Set to make impeachment history once again

Here we are, on the cusp of another politically historic event awaiting the U.S. House of Representatives.

The House Intelligence Committee is going to hand off to the Judiciary Committee, which then will decide whether to file articles of impeachment against Donald John Trump.

This shouldn’t be a close call. However, it’s likely to become a partisan vote, with Democrats voting to impeach the president and Republicans saying “no.”

I’m out here in the Peanut Gallery. What I have seen from the middle of Trump Country tells me that the president deserves to be impeached; he also deserves to be convicted in a U.S. Senate trial. The allegations leveled against him are far worse than anything that befell President Clinton in 1998 and rise at least to the level of what President Nixon faced in 1974 when he resigned.

House Republicans impeached Clinton for lying about an inappropriate relationship he had with a White House intern. Nixon quit before the House could impeach him for obstructing justice in the search for the truth behind the Watergate burglary in June 1972.

What does Donald Trump face? He is facing an accusation — which he more or less has admitted to doing — of soliciting a foreign government for a political favor. In exchange for the favor, which included digging up dirt on a potential political foe, the president would release weapons to Ukraine, which is fighting rebels backed by Russia.

The U.S. Constitution expressly forbids such activity. It cites “bribery” along with “treason” specifically as crimes for which a president can be removed from office. It isn’t treason, but it sure looks for all the world to me like bribery.

I fully expect to get some dipsh** responses from High Plains Blogger critics who think I’m whistlin’ Dixie with regard to the crimes I believe the president has committed. That’s fine. Let ’em gripe.

I stand by my assertion that Donald Trump has committed crimes that rise to the level of impeachment. They certainly are far more egregious than what ended up on President Clinton’s record.

The record as I’ve seen it pile up during the impeachment inquiry is replete with evidence of wrongdoing. The House and Senate Republican caucus, however, is equally replete with political cowardice among House members and senators who choose to stand with the president and refuse to stand for what they piously proclaim to be “the rule of law.”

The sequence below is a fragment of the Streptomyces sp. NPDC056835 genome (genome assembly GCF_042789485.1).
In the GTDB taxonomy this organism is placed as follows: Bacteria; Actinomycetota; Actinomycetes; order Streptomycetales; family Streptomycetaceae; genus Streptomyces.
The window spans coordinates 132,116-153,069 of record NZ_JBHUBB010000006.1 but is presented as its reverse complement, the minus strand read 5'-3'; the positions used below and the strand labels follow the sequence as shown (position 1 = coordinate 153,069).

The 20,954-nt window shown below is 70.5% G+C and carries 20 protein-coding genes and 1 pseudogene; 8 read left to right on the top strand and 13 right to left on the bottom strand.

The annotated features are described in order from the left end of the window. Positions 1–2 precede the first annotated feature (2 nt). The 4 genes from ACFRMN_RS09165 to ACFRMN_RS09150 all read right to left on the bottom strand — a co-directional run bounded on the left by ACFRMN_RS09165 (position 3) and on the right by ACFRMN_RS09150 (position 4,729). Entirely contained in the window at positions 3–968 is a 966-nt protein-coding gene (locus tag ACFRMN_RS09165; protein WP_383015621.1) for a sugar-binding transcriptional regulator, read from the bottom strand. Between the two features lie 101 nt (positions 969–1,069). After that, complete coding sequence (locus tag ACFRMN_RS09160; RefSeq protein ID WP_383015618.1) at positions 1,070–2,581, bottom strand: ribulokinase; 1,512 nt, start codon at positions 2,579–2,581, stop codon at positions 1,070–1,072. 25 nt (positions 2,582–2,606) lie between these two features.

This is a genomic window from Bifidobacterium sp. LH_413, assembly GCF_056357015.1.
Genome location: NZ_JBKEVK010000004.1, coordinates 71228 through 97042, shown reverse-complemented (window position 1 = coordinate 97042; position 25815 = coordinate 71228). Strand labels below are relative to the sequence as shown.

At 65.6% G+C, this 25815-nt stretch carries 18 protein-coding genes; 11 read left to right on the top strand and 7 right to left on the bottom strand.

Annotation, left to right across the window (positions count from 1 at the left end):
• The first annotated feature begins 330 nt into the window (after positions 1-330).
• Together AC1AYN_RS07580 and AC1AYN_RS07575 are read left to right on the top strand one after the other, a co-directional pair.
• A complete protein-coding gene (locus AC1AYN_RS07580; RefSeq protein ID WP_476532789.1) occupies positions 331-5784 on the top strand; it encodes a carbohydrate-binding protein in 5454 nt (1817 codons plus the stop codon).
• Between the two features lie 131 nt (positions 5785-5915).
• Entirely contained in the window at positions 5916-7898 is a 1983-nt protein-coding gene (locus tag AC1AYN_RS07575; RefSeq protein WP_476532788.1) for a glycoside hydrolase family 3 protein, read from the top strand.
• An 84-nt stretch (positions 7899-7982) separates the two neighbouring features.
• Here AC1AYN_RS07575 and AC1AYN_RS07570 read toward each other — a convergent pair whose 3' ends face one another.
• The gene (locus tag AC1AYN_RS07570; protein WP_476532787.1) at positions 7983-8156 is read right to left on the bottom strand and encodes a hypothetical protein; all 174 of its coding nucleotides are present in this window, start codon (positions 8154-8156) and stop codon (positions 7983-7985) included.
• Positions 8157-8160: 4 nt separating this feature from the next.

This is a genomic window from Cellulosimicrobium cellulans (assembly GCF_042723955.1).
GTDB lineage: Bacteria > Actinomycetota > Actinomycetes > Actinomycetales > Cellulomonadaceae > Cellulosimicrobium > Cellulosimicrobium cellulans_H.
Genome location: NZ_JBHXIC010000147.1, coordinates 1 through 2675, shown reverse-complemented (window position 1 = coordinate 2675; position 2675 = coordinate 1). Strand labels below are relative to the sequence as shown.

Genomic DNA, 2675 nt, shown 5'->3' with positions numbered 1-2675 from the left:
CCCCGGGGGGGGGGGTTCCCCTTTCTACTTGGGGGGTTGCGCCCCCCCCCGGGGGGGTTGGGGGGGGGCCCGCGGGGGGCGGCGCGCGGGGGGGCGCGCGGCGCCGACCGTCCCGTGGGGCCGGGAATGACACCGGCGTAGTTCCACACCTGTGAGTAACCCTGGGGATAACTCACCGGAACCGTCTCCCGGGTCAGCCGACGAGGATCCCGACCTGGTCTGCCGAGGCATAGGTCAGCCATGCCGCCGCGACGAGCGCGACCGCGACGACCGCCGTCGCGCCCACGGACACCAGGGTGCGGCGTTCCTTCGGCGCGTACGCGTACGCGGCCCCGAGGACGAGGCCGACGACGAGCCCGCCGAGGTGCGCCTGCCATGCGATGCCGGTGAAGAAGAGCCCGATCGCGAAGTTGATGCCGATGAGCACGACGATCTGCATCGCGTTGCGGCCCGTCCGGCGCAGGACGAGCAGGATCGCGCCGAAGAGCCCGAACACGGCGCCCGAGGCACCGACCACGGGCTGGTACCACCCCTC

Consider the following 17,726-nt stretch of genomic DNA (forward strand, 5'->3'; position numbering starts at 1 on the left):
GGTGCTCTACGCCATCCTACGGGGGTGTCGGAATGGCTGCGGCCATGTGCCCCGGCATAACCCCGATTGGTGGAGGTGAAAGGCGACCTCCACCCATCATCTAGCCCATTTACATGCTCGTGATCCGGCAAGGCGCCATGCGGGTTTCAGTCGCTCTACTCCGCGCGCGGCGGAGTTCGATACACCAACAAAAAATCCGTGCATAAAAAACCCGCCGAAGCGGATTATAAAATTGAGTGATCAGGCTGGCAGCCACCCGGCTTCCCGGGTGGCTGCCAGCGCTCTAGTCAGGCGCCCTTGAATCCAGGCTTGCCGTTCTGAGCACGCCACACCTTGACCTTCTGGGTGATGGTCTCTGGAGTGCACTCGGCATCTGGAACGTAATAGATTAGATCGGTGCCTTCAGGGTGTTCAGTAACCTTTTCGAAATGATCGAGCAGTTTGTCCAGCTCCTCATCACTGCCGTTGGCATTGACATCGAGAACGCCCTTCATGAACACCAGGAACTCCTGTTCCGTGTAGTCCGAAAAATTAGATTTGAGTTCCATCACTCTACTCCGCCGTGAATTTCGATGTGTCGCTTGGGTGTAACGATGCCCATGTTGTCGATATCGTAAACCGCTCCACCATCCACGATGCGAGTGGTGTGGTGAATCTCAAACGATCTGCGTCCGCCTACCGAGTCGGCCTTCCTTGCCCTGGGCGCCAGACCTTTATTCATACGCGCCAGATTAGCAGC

And so, history is about to be made once again as one House panel passes the torch to another one. Let this lawful, constitutional and appropriate impeachment effort proceed.

Impeachment: Problematic, but necessary

I have traipsed all over the proverbial pea patch in trying to assess whether the U.S. House of Representatives should impeach Donald J. Trump.

At this moment, and it appears to be a permanent view, I stand in favor of impeachment as a necessary evil. Will a House impeachment result in Trump’s removal from the presidency of the United States? Probably not. The Senate’s Republican majority isn’t likely to follow the House Democrats’ lead in determining that Trump committed impeachable offenses that merit his ouster.

My former view was that impeachment would be an exercise in futility. So, my thought held, what is the point?

I have determined that the point is that Congress cannot let stand what it believes are acts that constitute egregious abuse of power and obstruction of justice.

It is all but proven that Trump sought personal political help from a foreign government. That’s a crime. The president of Ukraine and Trump spoke on the phone. The Ukrainian thanked Trump for supplying his country with military weaponry, but Trump then said he needed a “favor, though” in return for delivery of the weapons to be used against Russian aggressors.

Trump has sought foreign government help in digging up dirt on Joe Biden, a potential political foe in 2020. How in the world is that not an impeachable offense?

The president’s ouster as a result of impeachment remains unlikely at this moment. The Senate will hold a trial. Republicans occupy 53 of the body’s 100 seats. The U.S. Constitution requires a two-thirds vote to convict a president for him to be kicked out of office.

The way I see it, it is entirely possible for most senators to vote to convict Trump, just not enough of them to kick him out of the White House. I can think of possibly four Senate Republican votes to convict: Mitt Romney, Lisa Murkowski, Lamar Alexander and Johnny Isaakson; the latter two are not seeking re-election in 2020 and are immune from any retribution Trump might seek to level against them. Then again, a slim majority to convict Trump presumes all Senate Democrats vote to uphold the House impeachment.

Yes, this impeachment inquiry remains highly problematic. However, I believe now that it must proceed and it should result in articles of impeachment against the president.

Donald Trump has richly earned the inglorious title of “the nation’s third president to have been impeached.” Whether he can parlay that epithet into a winning re-election strategy remains to be seen.

If he does, then there will be something terribly wrong with our nation’s political system.

Has an impeachment ‘inquiry’ commenced?

House Speaker Nancy Pelosi and House Judiciary Committee Chairman Jerrold Nadler are at odds.

Pelosi doesn’t want to impeach Donald Trump; Nadler wants to proceed now with impeachment.

It looks as though Nadler is winning this argument. He appears to have commenced what has been called an “impeachment inquiry.” That means ostensibly that the Democratic caucus is going to examine whether to launch a full impeachment proceeding against Trump. They think they have the goods. Maybe they do.

But wait a second. If the House decides it has enough to impeach Trump over obstruction of justice in connection with the Russian hack of our 2016 election, then the bar gets really high.

A House impeachment is the easy part. Democrats need a simple majority to impeach. Then the Senate gets to put the president on trial. They need 67 (out of 100) votes to convict the president. The GOP occupies 53 Senate seats. They are as firmly in Trump’s corner as Democrats are as firmly intent on giving him the boot.

An impeachment “inquiry” looks to me like an exercise in futility for those who want to remove the president from office.

I personally don’t think it’s enough just to say Donald Trump has been impeached. I want him out of office, too. Impeachment, though, isn’t going to do the job.

Unless someone drops a serious bomb that persuades Republicans they are standing with a crook.